Bay Area’s Median Sale Price Drops Year Over Year in May,Marking the Second Annual Decline This Year; Month-Over-Month Sales Were Above Average, and the Annual Decline in Transactions was the Lowest Since Last August
New data released today by CoreLogic® shows a total of 8,310 new and existing houses and condominiums were sold in Alameda, Contra Costa, Marin, Napa, Santa Clara, San Francisco, San Mateo, Solano and Sonoma counties in May 2019. This number is up 18.9% month over month from 6,989 sales in April 2019,* and down 2.7% year over year from 8,537 sales in May 2018.
Total May 2019 home sales in the San Francisco Bay Area were the lowest for that month since 8,038 homes sold in May 2016. Sales have fallen on a year-over-year basis for the past 10 consecutive months. Those declines were in the double digits from November 2018 through March 2019. However, this May’s
2.7% year-over-year decline in sales was the lowest for any month since August 2018, when the annual decline began.
Since 1988, the average change in San Francisco Bay Area home sales between April and May is a gain of 7.8%. May sales have ranged from a low of 6,216 in 2008, to a high of 13,567 in 2004. May 2019 sales were 11% below the May average of 9,336.
In May 2019, sales of newly-built homes (detached houses and condos combined) were 41.8% below the month’s historical average, while resales were 7.5% below the month’s average. Ignoring the 2003–2006 housing boom that was fueled by risky home loans, May 2019 resales were 3.5% below the long-term average for the month.
“Home sales have strengthened this spring thanks to lower mortgage rates, more inventory and a transition to a more neutral market where buyers have some bargaining power,” said Andrew LePage, a CoreLogic analyst. “This May’s annual sales decline of just under 3% was the smallest decrease since home sales began falling on a year-over-year basis last August. Lower mortgage rates and a flattening of home prices mean that compared with a year ago there’s been a decline in the mortgage payments that many would-be buyers must qualify. In May 2018, a principal-and-interest mortgage payment based on the region’s$874,750 median sale price was 24% higher than a year earlier, driven up by sharp gains in both mortgage rates and home prices. In May 2019, the monthly payment on the median-priced home ($860,000) was 7.3% lower than last year thanks to a slight decline in prices and a roughly 0.5-percentage-point drop in mortgage rates.”
The median price paid for all homes sold in the San Francisco Bay Area in May 2019 was $860,000, up 1.2%from $850,000 in April 2019 and down 1.7% from $874,750 in May 2018.
For the past few months, the median sale price has been close to flat on a year-over-year basis, dipping 0.1% in March, showing no change in April, and declining 1.7% in May. Before March of this year, the median sale price had risen on a year-over-year basis for 83 consecutive months—since April 2012. The $875,000 median in June 2018 was the highest ever.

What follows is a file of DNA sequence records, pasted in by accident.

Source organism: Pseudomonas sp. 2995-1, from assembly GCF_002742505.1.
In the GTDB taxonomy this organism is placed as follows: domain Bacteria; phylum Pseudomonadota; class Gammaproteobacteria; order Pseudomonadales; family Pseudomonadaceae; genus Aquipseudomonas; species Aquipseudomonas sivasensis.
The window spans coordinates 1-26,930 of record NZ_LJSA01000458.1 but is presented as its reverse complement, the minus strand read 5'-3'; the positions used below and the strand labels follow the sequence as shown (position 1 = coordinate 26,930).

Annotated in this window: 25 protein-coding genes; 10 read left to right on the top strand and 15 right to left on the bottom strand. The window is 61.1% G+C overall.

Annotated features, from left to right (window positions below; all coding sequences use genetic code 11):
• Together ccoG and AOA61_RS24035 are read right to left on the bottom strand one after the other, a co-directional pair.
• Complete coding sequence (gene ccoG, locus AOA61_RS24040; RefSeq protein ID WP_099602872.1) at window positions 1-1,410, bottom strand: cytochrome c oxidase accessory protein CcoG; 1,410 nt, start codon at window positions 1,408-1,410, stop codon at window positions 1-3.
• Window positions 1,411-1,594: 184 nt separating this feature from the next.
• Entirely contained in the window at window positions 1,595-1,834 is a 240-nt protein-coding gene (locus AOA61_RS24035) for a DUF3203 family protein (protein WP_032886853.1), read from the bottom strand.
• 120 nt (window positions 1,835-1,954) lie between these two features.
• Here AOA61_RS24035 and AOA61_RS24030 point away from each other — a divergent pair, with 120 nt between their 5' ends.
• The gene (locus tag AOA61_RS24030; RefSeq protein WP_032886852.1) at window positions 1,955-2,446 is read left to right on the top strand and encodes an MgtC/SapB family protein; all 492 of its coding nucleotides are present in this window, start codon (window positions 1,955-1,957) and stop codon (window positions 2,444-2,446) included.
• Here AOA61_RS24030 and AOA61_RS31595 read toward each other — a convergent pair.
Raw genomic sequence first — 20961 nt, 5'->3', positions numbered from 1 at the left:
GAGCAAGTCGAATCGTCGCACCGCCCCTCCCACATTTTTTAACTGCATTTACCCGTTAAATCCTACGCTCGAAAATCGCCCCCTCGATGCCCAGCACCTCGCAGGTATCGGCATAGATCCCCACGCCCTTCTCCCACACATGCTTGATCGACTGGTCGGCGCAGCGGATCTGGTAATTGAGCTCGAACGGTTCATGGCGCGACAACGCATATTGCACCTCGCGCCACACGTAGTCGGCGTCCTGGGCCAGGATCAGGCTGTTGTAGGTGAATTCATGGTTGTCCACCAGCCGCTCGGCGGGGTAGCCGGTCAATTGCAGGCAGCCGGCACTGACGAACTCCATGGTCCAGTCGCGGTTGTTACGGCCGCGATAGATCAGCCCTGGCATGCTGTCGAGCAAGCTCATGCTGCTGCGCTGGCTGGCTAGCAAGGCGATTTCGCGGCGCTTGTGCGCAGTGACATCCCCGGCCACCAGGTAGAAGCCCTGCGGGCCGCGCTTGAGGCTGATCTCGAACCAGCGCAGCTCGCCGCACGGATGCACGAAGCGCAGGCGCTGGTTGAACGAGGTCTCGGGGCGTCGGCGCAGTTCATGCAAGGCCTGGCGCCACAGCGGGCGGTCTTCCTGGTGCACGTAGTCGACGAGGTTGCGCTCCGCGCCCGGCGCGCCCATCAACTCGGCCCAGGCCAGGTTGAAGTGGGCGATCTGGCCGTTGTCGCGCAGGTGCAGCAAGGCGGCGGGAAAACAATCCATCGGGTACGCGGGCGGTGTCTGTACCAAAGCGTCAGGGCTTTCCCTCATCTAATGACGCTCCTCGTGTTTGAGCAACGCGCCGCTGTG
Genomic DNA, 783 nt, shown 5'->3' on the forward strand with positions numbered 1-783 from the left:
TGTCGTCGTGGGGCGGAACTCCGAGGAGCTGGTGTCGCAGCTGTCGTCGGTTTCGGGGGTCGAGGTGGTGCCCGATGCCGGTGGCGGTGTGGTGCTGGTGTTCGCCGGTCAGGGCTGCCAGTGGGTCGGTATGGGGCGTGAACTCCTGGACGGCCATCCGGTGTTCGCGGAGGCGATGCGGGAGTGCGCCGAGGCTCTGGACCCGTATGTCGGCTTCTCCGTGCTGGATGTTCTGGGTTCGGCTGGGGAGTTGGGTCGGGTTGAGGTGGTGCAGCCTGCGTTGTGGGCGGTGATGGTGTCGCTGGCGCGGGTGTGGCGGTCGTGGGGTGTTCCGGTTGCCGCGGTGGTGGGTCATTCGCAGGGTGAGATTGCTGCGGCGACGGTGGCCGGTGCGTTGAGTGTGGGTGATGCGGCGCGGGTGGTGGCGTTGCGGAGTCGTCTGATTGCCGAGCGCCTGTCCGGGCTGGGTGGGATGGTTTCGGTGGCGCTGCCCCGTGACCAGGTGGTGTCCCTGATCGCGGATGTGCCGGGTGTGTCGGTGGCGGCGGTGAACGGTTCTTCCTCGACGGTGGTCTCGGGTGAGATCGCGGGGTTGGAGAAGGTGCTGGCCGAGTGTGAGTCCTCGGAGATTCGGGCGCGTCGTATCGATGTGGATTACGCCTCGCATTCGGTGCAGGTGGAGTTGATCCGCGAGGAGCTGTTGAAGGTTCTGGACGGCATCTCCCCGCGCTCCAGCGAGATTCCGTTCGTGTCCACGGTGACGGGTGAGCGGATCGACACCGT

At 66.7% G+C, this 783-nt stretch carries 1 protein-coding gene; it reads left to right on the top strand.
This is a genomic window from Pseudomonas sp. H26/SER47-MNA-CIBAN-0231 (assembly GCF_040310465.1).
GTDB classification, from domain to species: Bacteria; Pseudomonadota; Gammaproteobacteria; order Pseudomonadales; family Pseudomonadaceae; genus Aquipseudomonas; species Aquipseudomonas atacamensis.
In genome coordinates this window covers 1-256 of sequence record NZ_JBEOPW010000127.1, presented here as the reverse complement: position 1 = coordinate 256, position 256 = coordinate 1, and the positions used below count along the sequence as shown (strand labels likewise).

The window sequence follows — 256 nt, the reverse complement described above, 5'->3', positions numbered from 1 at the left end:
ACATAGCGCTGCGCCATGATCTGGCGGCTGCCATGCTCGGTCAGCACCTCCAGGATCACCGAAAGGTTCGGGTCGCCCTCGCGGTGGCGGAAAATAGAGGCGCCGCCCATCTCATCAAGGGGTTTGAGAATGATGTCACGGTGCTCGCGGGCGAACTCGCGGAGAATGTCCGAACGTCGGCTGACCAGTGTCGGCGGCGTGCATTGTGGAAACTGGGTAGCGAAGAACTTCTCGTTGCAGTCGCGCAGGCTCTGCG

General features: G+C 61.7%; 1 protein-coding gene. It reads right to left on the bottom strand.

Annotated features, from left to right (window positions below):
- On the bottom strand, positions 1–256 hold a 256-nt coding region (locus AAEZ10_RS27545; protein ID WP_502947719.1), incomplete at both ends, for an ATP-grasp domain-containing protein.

“So far this year, the annual change in the Bay Area’s median sale price has been close to flat, whereas early last year the median experienced double-digit annual growth,” LePage said. “This change reflects the erosion of buyer affordability after years of rising home prices and last year’s run-up in mortgage rates. The combination caused would-be buyers’ mortgage payments to far outpace income growth, pricing out some and causing others to back out of the market. A few years before the last cycle’s peak the market might have
experienced a similar slowdown had it not been for the widespread availability of very risky home financing that let buyers stretch to their financial max. For the most part, this sort of financing is no longer available.”
Home sales of $500,000 or more accounted for 81.5% of all sales in May 2019, up from 80.6% in April 2019 and up from 81.2% in May 2018.
Additional San Francisco Bay Area Highlights for May 2019:
- Absentee buyers—mostly investors, but also second-home buyers—bought 14.9% of all homes sold in May 2019. This is down from 15.4% in April 2019, and down from 18.1% in May 2018. The absentee buyer share peaked at 28.8% in February 2013, and since 2000, the monthly average has been 16.5%.
- Jumbo mortgages accounted for 39.6% of the total number of home purchase loans used in the San Francisco Bay Area in May 2019, up from 39.4% in April 2019 and down from 42.3% in May 2018.
- Jumbo loans represented 62.1% of the total dollar volume of all home purchase originations in May 2019, down from 62.2% in April 2019 and down from 65.2% in May 2018.
- Jumbo loans are those that exceed the “conforming loan limit,” which is regulated and varies by county. Nationally, the base conforming loan limit for single-family homes in 2019 is $484,350, up from $453,100 in 2018. In high-cost areas, including most of the San Francisco Bay Area, the limit is now 726,525, up from the 2018 maximum of $679,650.
- Adjustable-rate mortgages (ARMs) made up 23.8% of the number of purchase loans used to buy homes in the Bay Area in May 2019. This is down from 24.8% in April 2019 and down from 24.5% in May 2018. ARMs, which offer lower initial interest rates and monthly payments compared with fixed-rate mortgages, are more common in the middle and high-end of the market where the impact on monthly payments is larger. In May 2019, the median price paid for Bay Area homes purchased with ARMs was $1,262,000, compared with a median of $860,000 for all homes purchased. The ARM share ranged from 4.2% of purchase loans in Solano County to 41.2% in San Francisco County.
- Real estate-owned (REO) sales represented 0.6% of total San Francisco Bay Area home sales in May 2019, down 0.8% from April 2019 and down from 0.7% in May 2018. REOs are foreclosed homes that lenders sold on the open market.
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